2017 was the year where nobody could ignore the Tweets and the playing tricks of president Trump and his family. The antics of his children in other countries would have been called treason to the country, but not so in present day America, it seems. Also the president got away with his behaviour against women. Like Bill Cosby, the two highly placed figures in American life seem to get away with their indecent assault cases. Though we can say the reputation of that leading entertainer, noted comedian and Emmy-winning actor has been tarnished.
Not so for the 64 year old American producer who clearly misused his power for many years. When certain young women accepted his sexual advances, he was willing to boost their career. For more than 30 years Harvey Weinstein could use his power to make or brake people, by sexual harassment up to even rape. Very well-known figures by now dared to come out with their story, but soon it came out he was not the only man who dared to go so far. In the show-bushiness (film and television), sports-world many heroes became zeroes.
An investigation by The New York Times found previously undisclosed allegations against Mr. Weinstein stretching over nearly three decades, documented through interviews with current and former employees and film industry workers, as well as legal records, emails and internal documents from the businesses he has run, Miramax and the Weinstein Company.
From the outside the Weinstein company may have looked golden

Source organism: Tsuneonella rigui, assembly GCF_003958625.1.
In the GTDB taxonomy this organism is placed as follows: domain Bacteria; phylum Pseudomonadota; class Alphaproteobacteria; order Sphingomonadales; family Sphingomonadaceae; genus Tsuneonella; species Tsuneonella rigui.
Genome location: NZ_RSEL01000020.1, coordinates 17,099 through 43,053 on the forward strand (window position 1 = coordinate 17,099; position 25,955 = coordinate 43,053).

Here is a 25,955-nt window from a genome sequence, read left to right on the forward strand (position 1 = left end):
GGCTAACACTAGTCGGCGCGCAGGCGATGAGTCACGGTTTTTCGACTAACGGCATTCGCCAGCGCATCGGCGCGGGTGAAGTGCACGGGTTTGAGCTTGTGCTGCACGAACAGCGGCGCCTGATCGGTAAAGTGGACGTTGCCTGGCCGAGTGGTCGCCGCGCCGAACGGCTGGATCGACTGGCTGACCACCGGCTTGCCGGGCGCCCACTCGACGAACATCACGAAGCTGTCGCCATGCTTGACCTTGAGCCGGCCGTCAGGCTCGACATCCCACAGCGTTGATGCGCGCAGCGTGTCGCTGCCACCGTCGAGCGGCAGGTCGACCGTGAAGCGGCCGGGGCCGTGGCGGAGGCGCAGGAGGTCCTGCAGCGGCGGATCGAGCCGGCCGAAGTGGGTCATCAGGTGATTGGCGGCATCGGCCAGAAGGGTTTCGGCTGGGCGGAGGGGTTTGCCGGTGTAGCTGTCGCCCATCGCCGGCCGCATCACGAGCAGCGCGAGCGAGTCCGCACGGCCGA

“But behind the scenes, it was a mess, and this was the biggest mess of all,”
said Mark Gill, former president of Miramax Los Angeles when the company was owned by Disney, referring to Mr. Weinstein’s treatment of women.
Bart De Pauw was certainly not an unnoticed person in 2017. In the aftermath of #MeToo scandals Flanders also got the hero actor and successful television maker Bart De Pauw (49) becoming a zero and persona non grata. Because of allegations of sexually transgressive behaviour, he lost his job with the VRT. Not the most positive news, but still he became the man of the year in Humo’s Pop Poll. The readers of Humo have elected Bart De Pauw as man of the year. The editors explain this because many voters just voted for each category on Bart De Pauw, even in that of ‘best actress’. He is also number 2 in the category ‘cock of the year’, just below Donald Trump.
The running shows made by De Pauw and his company where taken off the television screens and programming rescheduled.
Oversexed people could find themselves as scarlet fever catching, the flames spreading to the haystack. Several people committing adultery, after the publishing of the Flemish actress and anchorwoman Bieke Ilegems her book ‘De zoektocht van een ouder meisje naar eeuwige schoonheid en groot geluk’ (The quest of an older girl for eternal beauty and great happiness) got exposed.
Sex seemed to become the talk of the day, even at some moments looking as if no normal situation or healthy relation could exist in this day and age. It looked as if over the previous years after World War II several people could not understand nor respect the term “personal space” and “Private”. For many people the concept of “consent” did not seem to exist. some people also seemed to have considered it their right to do certain things or to cross certain boarders because they had a high position.
Parents also came to complain about to explicit drawings on a information service website of Sensoa (www.allesoverseks.be), making the site getting 70 000 visitors a day. Though minister for youth Sven Gatz (Open Vld) did not see any problem in such exposure for youngsters.